Work Begins To Replace Fifth Avenue Glass Cube

June 16, 2011

In a stunning development, an expensive construction project has begun at the Fifth Avenue (NYC) Apple store to completely remove the unique and iconic glass cube entrance to the store and to then reinstall it. Permits issued by the city’s Department of Buildings confirm the company will spend $6,661,050 to completely remove the glass and its sophisticated connection hardware, make upgrades to the surrounding plaza structure, and then “reinstall” the cube. The  permits don’t hint at why the cube is being replaced, either for safety reasons or to upgrade it to current technology. It’s also not clear if the original glass panels and the TriPyramid Structures Inc. hardware will be be replaced with new versions or simply reinstalled. Workers appeared on Wednesday evening and began erecting plywood walls around the central area of the plaza that surrounds the glass cube. In the coming days, workers will erect scaffolding to allow access to the 32-foot cube that was fabricated and assembled in late 2005 and early 2006 at a reported cost of $7 million. The design of the cube was trademarked last year to prevent anyone from copying the structure, and store lease documents indicate if Apple were to move, the company would take the cube with them. Building permits issued on June 13th state the work will also include removing protective bollards, installing new pavers around the cube’s perimeter, and removing and reinstalling surrounding water drains. According to the permits, the work could be finished by early November.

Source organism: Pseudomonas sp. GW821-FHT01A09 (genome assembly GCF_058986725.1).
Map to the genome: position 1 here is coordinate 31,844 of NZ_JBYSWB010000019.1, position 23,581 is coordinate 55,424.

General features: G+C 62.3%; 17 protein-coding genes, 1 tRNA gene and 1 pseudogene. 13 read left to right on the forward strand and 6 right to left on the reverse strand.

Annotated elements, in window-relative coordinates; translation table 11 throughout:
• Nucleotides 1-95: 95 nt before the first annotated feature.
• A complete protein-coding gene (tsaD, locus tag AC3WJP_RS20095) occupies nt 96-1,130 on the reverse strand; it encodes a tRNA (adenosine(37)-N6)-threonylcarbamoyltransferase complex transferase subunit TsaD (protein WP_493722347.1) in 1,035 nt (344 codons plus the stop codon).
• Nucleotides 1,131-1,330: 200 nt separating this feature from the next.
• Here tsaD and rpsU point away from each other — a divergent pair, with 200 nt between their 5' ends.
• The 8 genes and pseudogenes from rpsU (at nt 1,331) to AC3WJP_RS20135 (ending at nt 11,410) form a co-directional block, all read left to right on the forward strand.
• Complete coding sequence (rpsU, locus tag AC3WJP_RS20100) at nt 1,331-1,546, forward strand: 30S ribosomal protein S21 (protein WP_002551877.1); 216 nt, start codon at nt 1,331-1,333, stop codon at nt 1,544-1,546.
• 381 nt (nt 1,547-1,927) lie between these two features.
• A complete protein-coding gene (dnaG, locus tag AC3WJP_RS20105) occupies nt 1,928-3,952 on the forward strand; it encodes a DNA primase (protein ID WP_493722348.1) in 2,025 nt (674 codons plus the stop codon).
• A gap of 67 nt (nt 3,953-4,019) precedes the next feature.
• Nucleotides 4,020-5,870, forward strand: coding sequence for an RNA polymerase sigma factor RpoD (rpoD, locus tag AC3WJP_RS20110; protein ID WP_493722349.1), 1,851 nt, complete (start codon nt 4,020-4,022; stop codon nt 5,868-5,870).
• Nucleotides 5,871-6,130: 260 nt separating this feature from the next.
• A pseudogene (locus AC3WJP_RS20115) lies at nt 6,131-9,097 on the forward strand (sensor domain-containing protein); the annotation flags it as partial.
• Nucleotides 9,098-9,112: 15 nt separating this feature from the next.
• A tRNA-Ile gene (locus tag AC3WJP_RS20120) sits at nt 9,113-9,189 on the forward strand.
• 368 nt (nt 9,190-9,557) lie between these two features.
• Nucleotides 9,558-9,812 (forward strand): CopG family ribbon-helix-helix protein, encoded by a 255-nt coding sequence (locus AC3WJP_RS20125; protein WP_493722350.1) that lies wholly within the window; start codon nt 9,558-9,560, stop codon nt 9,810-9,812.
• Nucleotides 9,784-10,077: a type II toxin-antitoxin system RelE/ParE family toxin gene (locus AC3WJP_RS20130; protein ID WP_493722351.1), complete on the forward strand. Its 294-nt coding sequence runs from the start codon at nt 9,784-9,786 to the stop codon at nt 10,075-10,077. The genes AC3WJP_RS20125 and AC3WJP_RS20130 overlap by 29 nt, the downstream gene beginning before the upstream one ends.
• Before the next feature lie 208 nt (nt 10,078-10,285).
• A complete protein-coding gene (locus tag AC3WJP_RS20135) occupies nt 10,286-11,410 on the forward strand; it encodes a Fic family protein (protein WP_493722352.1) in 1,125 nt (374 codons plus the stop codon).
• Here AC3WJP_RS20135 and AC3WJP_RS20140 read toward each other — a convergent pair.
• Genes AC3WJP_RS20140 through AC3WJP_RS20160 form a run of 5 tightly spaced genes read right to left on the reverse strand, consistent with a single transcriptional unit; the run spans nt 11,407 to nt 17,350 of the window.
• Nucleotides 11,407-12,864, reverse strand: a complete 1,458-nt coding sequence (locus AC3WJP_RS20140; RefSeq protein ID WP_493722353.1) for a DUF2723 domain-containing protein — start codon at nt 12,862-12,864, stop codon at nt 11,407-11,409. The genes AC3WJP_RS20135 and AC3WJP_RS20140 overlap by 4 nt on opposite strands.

Download (pdf) the permit documents that describe the extent of work and the value of the project.